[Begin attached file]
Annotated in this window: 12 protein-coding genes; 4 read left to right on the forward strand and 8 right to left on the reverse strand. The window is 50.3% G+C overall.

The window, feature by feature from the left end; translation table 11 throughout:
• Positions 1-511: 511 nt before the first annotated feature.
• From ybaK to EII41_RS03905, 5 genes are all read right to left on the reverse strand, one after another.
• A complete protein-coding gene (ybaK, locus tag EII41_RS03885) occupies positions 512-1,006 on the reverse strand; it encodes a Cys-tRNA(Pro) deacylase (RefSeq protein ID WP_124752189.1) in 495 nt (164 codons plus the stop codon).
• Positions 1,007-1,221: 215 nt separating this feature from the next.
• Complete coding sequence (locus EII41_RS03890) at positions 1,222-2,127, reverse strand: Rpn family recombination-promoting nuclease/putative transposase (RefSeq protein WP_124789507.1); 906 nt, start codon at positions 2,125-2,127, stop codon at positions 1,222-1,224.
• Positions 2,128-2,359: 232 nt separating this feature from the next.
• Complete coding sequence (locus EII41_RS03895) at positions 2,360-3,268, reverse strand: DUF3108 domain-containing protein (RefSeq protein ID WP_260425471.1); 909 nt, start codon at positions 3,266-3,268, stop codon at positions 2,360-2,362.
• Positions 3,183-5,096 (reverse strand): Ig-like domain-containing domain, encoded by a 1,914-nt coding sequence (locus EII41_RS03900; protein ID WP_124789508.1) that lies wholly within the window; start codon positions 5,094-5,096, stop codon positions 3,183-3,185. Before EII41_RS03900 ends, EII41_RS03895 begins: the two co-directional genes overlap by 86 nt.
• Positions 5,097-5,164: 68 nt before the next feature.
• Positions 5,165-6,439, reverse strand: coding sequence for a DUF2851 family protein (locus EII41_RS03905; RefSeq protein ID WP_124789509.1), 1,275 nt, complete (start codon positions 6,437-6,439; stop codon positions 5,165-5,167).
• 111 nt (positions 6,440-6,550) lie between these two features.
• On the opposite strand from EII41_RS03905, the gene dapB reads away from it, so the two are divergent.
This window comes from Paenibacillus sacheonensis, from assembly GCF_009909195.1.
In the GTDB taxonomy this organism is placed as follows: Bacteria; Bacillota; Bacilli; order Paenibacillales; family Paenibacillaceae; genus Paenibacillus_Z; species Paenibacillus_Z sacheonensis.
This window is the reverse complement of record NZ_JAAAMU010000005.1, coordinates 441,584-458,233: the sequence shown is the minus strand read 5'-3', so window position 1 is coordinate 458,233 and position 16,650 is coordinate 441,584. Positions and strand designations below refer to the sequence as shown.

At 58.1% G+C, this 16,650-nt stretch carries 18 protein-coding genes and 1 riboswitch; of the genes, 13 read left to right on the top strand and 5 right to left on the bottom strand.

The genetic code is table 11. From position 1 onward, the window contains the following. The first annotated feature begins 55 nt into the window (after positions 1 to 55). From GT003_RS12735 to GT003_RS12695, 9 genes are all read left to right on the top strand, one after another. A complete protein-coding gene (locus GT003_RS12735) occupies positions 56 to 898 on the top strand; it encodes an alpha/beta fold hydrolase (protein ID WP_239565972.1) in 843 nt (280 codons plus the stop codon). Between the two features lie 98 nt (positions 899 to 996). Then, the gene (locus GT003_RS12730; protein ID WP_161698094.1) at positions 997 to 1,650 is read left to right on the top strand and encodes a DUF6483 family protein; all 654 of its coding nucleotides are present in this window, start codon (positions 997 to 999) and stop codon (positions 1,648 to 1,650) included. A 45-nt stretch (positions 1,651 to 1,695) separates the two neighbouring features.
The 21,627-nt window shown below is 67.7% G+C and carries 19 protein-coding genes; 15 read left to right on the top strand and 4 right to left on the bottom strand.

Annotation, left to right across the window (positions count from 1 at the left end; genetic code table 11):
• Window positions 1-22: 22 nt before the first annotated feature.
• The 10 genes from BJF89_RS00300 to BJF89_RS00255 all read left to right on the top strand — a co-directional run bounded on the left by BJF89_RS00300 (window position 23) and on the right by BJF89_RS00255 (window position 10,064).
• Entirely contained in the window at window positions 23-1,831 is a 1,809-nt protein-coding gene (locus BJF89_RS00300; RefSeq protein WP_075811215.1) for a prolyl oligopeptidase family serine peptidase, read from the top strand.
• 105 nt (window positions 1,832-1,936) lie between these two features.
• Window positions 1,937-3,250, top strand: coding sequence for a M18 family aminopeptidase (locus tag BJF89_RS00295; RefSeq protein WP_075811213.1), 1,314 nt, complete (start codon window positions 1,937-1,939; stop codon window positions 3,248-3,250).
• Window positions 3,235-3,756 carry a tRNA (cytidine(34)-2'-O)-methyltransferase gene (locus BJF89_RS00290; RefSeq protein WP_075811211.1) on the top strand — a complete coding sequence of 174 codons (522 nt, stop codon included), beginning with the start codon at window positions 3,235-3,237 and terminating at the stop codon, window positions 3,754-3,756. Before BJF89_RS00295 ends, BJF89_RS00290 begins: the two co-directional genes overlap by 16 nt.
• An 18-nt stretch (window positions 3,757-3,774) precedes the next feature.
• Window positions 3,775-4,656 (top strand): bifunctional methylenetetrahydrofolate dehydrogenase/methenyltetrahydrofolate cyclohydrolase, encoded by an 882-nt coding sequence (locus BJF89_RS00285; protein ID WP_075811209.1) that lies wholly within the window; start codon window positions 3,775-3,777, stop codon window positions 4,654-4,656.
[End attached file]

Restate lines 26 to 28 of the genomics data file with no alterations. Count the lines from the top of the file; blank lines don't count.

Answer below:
• Window positions 1,937-3,250, top strand: coding sequence for a M18 family aminopeptidase (locus tag BJF89_RS00295; RefSeq protein WP_075811213.1), 1,314 nt, complete (start codon window positions 1,937-1,939; stop codon window positions 3,248-3,250).
• Window positions 3,235-3,756 carry a tRNA (cytidine(34)-2'-O)-methyltransferase gene (locus BJF89_RS00290; RefSeq protein WP_075811211.1) on the top strand — a complete coding sequence of 174 codons (522 nt, stop codon included), beginning with the start codon at window positions 3,235-3,237 and terminating at the stop codon, window positions 3,754-3,756. Before BJF89_RS00295 ends, BJF89_RS00290 begins: the two co-directional genes overlap by 16 nt.
• An 18-nt stretch (window positions 3,757-3,774) precedes the next feature.